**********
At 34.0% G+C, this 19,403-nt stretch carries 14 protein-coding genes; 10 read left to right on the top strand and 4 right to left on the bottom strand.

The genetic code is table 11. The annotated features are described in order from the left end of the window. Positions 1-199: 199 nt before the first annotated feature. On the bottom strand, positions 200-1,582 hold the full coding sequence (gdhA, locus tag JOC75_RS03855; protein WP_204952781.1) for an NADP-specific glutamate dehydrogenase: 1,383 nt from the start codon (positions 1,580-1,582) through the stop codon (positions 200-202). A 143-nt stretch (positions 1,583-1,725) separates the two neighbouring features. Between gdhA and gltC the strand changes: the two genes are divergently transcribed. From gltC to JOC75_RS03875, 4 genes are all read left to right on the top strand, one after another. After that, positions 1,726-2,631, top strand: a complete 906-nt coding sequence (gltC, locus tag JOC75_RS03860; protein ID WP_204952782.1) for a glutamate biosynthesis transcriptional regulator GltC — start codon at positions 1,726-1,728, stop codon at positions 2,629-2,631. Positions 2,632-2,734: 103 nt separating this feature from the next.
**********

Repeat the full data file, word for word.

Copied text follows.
At 34.0% G+C, this 19,403-nt stretch carries 14 protein-coding genes; 10 read left to right on the top strand and 4 right to left on the bottom strand.

The genetic code is table 11. The annotated features are described in order from the left end of the window. Positions 1-199: 199 nt before the first annotated feature. On the bottom strand, positions 200-1,582 hold the full coding sequence (gdhA, locus tag JOC75_RS03855; protein WP_204952781.1) for an NADP-specific glutamate dehydrogenase: 1,383 nt from the start codon (positions 1,580-1,582) through the stop codon (positions 200-202). A 143-nt stretch (positions 1,583-1,725) separates the two neighbouring features. Between gdhA and gltC the strand changes: the two genes are divergently transcribed. From gltC to JOC75_RS03875, 4 genes are all read left to right on the top strand, one after another. After that, positions 1,726-2,631, top strand: a complete 906-nt coding sequence (gltC, locus tag JOC75_RS03860; protein ID WP_204952782.1) for a glutamate biosynthesis transcriptional regulator GltC — start codon at positions 1,726-1,728, stop codon at positions 2,629-2,631. Positions 2,632-2,734: 103 nt separating this feature from the next.